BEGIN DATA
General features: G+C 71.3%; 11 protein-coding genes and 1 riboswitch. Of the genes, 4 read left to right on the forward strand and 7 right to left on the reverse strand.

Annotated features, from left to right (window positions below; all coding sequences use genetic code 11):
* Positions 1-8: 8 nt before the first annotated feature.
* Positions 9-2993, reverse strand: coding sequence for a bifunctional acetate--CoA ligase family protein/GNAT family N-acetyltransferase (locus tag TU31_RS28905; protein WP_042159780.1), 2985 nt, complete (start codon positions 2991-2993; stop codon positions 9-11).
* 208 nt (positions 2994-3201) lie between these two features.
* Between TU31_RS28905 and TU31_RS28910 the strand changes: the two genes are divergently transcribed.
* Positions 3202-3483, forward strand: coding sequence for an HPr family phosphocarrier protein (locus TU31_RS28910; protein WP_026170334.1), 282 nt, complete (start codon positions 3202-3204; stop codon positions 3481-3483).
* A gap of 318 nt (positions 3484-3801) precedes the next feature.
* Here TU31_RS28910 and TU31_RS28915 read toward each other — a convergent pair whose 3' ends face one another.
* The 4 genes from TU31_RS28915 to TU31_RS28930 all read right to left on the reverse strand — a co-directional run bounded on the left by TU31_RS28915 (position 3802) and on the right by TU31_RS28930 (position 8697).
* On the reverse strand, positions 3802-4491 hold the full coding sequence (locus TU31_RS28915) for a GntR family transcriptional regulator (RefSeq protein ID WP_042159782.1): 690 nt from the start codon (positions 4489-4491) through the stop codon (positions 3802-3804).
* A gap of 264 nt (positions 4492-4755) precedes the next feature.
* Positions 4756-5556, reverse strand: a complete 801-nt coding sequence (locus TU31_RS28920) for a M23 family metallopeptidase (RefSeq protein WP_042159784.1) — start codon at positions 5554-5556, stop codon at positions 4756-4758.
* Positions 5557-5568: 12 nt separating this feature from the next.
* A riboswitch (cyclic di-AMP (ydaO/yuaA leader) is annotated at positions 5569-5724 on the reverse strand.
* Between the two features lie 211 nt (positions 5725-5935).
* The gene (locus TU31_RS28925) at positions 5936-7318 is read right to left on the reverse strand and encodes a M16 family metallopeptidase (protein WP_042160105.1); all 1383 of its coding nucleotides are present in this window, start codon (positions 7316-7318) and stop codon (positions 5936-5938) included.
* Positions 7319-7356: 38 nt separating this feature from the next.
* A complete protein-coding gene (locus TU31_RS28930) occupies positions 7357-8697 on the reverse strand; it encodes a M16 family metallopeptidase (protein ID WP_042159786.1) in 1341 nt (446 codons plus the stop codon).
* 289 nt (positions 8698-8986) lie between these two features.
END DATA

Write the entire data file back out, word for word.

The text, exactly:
General features: G+C 71.3%; 11 protein-coding genes and 1 riboswitch. Of the genes, 4 read left to right on the forward strand and 7 right to left on the reverse strand.

Annotated features, from left to right (window positions below; all coding sequences use genetic code 11):
* Positions 1-8: 8 nt before the first annotated feature.
* Positions 9-2993, reverse strand: coding sequence for a bifunctional acetate--CoA ligase family protein/GNAT family N-acetyltransferase (locus tag TU31_RS28905; protein WP_042159780.1), 2985 nt, complete (start codon positions 2991-2993; stop codon positions 9-11).
* 208 nt (positions 2994-3201) lie between these two features.
* Between TU31_RS28905 and TU31_RS28910 the strand changes: the two genes are divergently transcribed.
* Positions 3202-3483, forward strand: coding sequence for an HPr family phosphocarrier protein (locus TU31_RS28910; protein WP_026170334.1), 282 nt, complete (start codon positions 3202-3204; stop codon positions 3481-3483).
* A gap of 318 nt (positions 3484-3801) precedes the next feature.
* Here TU31_RS28910 and TU31_RS28915 read toward each other — a convergent pair whose 3' ends face one another.
* The 4 genes from TU31_RS28915 to TU31_RS28930 all read right to left on the reverse strand — a co-directional run bounded on the left by TU31_RS28915 (position 3802) and on the right by TU31_RS28930 (position 8697).
* On the reverse strand, positions 3802-4491 hold the full coding sequence (locus TU31_RS28915) for a GntR family transcriptional regulator (RefSeq protein ID WP_042159782.1): 690 nt from the start codon (positions 4489-4491) through the stop codon (positions 3802-3804).
* A gap of 264 nt (positions 4492-4755) precedes the next feature.
* Positions 4756-5556, reverse strand: a complete 801-nt coding sequence (locus TU31_RS28920) for a M23 family metallopeptidase (RefSeq protein WP_042159784.1) — start codon at positions 5554-5556, stop codon at positions 4756-4758.
* Positions 5557-5568: 12 nt separating this feature from the next.
* A riboswitch (cyclic di-AMP (ydaO/yuaA leader) is annotated at positions 5569-5724 on the reverse strand.
* Between the two features lie 211 nt (positions 5725-5935).
* The gene (locus TU31_RS28925) at positions 5936-7318 is read right to left on the reverse strand and encodes a M16 family metallopeptidase (protein WP_042160105.1); all 1383 of its coding nucleotides are present in this window, start codon (positions 7316-7318) and stop codon (positions 5936-5938) included.
* Positions 7319-7356: 38 nt separating this feature from the next.
* A complete protein-coding gene (locus TU31_RS28930) occupies positions 7357-8697 on the reverse strand; it encodes a M16 family metallopeptidase (protein ID WP_042159786.1) in 1341 nt (446 codons plus the stop codon).
* 289 nt (positions 8698-8986) lie between these two features.